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    Turbot is an important flatfish widely distributed along the European coasts, whose fishery is centered in the North Sea. The commercial value of the species has boosted a successful aquaculture sector in Europe and China. Body growth is the main target of turbot breeding programs and is also a key trait related to local adaptation to temperature and salinity. Differences in growth rate and optimal growth temperature in turbot have been shown to be associated with a hemoglobin polymorphism reported more than 50 years ago. Here, we identified a Gly16Asp amino acid substitution in the β1 globin subunit by searching for genetic variation in the five functional globin genes within the whole annotated turbot genome. We predicted increased stability of the turbot hemoglobin by the replacement of the conserved Gly with the negative charged Asp residue that is consistent with the higher rate of αβ dimer assembly in the human J-Baltimore Gly16β->Asp mutant than in normal HbA. The turbot Hbβ1-Gly16 variant dominated in the northern populations examined, particularly in the Baltic Sea, while the Asp allele showed elevated frequencies in southern populations and was the prevalent variant in the Adriatic Sea. Body weight did not associate with the Hbβ1 genotypes at farming conditions (i.e., high oxygen levels, feeding ad libitum) after analyzing 90 fish with high growth dispersal from nine turbot families. Nevertheless, all data at hand suggest that the turbot hemoglobin polymorphism has an adaptive significance in the variable wild conditions regarding temperature and oxygen availability.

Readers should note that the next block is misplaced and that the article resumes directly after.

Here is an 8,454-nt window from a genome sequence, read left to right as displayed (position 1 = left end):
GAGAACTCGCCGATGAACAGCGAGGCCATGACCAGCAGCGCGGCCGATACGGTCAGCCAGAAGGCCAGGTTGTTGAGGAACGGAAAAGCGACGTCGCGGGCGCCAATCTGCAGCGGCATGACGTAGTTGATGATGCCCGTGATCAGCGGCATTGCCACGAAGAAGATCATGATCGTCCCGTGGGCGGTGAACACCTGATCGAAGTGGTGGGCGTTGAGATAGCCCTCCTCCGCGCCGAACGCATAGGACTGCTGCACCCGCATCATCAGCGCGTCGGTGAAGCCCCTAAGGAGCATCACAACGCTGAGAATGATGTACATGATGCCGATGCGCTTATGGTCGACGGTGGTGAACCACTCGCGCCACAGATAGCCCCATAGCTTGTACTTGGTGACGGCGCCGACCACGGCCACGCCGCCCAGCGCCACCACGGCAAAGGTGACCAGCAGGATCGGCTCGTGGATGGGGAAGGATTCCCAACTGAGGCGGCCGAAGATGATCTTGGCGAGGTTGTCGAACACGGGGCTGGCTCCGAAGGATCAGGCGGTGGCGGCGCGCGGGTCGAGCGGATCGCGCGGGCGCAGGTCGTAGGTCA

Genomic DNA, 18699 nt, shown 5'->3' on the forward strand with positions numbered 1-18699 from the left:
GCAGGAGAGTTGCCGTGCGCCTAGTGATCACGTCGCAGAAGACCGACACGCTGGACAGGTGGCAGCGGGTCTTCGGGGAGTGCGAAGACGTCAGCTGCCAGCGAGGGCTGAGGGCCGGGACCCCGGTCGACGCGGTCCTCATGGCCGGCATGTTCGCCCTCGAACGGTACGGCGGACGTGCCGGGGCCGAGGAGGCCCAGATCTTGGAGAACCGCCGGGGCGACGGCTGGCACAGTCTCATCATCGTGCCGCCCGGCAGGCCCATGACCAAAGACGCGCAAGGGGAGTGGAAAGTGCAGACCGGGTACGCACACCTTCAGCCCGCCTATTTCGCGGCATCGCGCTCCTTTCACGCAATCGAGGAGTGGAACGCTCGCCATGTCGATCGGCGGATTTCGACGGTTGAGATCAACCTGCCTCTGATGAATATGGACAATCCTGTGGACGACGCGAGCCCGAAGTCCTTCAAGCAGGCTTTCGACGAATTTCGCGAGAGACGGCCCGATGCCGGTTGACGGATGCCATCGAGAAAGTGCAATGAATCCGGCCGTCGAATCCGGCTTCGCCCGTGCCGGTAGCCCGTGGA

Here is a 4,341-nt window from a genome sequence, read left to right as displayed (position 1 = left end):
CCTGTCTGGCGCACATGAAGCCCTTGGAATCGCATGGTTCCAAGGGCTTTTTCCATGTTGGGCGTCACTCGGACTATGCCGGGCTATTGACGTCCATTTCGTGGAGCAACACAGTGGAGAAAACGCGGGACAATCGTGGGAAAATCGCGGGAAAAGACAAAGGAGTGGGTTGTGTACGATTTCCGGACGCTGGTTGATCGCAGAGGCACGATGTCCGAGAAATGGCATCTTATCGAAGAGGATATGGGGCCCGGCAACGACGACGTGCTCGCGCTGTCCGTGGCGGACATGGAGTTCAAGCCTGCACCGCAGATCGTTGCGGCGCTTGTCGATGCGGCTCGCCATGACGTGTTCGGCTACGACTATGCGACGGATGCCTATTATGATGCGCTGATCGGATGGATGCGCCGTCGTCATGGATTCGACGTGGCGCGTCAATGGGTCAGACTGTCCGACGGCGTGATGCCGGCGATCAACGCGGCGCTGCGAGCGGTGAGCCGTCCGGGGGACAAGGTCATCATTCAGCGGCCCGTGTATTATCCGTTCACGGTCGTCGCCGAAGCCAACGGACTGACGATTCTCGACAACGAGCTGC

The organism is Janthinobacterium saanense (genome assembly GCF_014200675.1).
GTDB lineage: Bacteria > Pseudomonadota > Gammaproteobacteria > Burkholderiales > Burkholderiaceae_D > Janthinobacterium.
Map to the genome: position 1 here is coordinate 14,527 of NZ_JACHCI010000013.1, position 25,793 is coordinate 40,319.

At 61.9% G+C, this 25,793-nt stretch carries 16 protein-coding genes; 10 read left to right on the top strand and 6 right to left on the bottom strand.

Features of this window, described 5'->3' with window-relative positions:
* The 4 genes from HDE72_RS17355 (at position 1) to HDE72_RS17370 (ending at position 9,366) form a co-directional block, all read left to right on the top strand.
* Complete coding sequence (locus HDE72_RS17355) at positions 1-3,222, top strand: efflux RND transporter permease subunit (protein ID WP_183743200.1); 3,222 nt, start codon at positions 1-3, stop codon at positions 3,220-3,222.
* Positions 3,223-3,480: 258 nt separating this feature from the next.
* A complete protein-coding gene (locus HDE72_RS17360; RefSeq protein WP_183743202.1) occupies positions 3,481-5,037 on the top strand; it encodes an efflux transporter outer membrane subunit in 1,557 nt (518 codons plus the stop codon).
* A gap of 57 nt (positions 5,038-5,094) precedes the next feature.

Øivind Andersen, Juan Andrés Rubiolo, Maria Cristina De Rosa, Paulino Martinez. The hemoglobin Gly16β1Asp polymorphism in turbot (Scophthalmus maximus) is differentially distributed across European populations. Fish physiology and biochemistry. 2020 Dec;46(6):2367-2376

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    PMID: 33011865

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